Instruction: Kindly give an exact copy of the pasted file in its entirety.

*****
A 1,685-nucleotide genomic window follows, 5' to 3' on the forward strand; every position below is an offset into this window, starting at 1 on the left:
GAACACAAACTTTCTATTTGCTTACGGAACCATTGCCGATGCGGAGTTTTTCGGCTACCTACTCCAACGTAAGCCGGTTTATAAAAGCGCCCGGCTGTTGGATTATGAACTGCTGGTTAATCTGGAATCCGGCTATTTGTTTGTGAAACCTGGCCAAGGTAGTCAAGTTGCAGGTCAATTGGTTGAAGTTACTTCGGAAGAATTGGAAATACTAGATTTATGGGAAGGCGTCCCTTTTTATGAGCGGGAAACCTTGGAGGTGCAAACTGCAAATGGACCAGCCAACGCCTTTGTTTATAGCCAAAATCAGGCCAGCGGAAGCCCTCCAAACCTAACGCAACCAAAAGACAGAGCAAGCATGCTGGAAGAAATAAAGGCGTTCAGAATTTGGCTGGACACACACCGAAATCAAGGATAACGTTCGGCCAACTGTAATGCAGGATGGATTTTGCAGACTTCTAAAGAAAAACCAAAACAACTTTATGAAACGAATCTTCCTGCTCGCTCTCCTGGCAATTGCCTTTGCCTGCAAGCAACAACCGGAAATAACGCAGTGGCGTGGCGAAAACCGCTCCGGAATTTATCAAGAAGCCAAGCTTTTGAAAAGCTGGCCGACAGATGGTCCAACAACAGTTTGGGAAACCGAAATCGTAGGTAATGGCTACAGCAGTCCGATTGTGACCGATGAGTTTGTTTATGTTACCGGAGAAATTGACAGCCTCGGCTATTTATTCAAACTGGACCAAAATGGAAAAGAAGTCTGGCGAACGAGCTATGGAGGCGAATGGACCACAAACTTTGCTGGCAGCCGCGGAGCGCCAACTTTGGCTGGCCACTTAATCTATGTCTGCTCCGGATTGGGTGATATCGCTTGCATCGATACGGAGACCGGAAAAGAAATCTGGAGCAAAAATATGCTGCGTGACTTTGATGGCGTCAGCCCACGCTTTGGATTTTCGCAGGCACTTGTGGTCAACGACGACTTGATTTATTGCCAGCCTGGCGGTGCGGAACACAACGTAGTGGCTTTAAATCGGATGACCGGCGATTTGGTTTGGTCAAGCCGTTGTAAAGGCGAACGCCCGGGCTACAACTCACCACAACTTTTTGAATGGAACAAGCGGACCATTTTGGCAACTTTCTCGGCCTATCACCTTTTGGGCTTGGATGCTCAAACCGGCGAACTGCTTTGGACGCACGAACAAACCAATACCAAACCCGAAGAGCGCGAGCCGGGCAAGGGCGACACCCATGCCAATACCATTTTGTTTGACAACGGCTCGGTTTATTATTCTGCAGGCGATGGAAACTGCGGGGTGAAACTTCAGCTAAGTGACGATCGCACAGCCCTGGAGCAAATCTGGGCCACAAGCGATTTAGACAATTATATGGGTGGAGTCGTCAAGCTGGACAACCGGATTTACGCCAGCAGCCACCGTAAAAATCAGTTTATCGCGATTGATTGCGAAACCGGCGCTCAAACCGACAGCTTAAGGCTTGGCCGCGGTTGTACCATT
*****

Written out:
A 1,685-nucleotide genomic window follows, 5' to 3' on the forward strand; every position below is an offset into this window, starting at 1 on the left:
GAACACAAACTTTCTATTTGCTTACGGAACCATTGCCGATGCGGAGTTTTTCGGCTACCTACTCCAACGTAAGCCGGTTTATAAAAGCGCCCGGCTGTTGGATTATGAACTGCTGGTTAATCTGGAATCCGGCTATTTGTTTGTGAAACCTGGCCAAGGTAGTCAAGTTGCAGGTCAATTGGTTGAAGTTACTTCGGAAGAATTGGAAATACTAGATTTATGGGAAGGCGTCCCTTTTTATGAGCGGGAAACCTTGGAGGTGCAAACTGCAAATGGACCAGCCAACGCCTTTGTTTATAGCCAAAATCAGGCCAGCGGAAGCCCTCCAAACCTAACGCAACCAAAAGACAGAGCAAGCATGCTGGAAGAAATAAAGGCGTTCAGAATTTGGCTGGACACACACCGAAATCAAGGATAACGTTCGGCCAACTGTAATGCAGGATGGATTTTGCAGACTTCTAAAGAAAAACCAAAACAACTTTATGAAACGAATCTTCCTGCTCGCTCTCCTGGCAATTGCCTTTGCCTGCAAGCAACAACCGGAAATAACGCAGTGGCGTGGCGAAAACCGCTCCGGAATTTATCAAGAAGCCAAGCTTTTGAAAAGCTGGCCGACAGATGGTCCAACAACAGTTTGGGAAACCGAAATCGTAGGTAATGGCTACAGCAGTCCGATTGTGACCGATGAGTTTGTTTATGTTACCGGAGAAATTGACAGCCTCGGCTATTTATTCAAACTGGACCAAAATGGAAAAGAAGTCTGGCGAACGAGCTATGGAGGCGAATGGACCACAAACTTTGCTGGCAGCCGCGGAGCGCCAACTTTGGCTGGCCACTTAATCTATGTCTGCTCCGGATTGGGTGATATCGCTTGCATCGATACGGAGACCGGAAAAGAAATCTGGAGCAAAAATATGCTGCGTGACTTTGATGGCGTCAGCCCACGCTTTGGATTTTCGCAGGCACTTGTGGTCAACGACGACTTGATTTATTGCCAGCCTGGCGGTGCGGAACACAACGTAGTGGCTTTAAATCGGATGACCGGCGATTTGGTTTGGTCAAGCCGTTGTAAAGGCGAACGCCCGGGCTACAACTCACCACAACTTTTTGAATGGAACAAGCGGACCATTTTGGCAACTTTCTCGGCCTATCACCTTTTGGGCTTGGATGCTCAAACCGGCGAACTGCTTTGGACGCACGAACAAACCAATACCAAACCCGAAGAGCGCGAGCCGGGCAAGGGCGACACCCATGCCAATACCATTTTGTTTGACAACGGCTCGGTTTATTATTCTGCAGGCGATGGAAACTGCGGGGTGAAACTTCAGCTAAGTGACGATCGCACAGCCCTGGAGCAAATCTGGGCCACAAGCGATTTAGACAATTATATGGGTGGAGTCGTCAAGCTGGACAACCGGATTTACGCCAGCAGCCACCGTAAAAATCAGTTTATCGCGATTGATTGCGAAACCGGCGCTCAAACCGACAGCTTAAGGCTTGGCCGCGGTTGTACCATT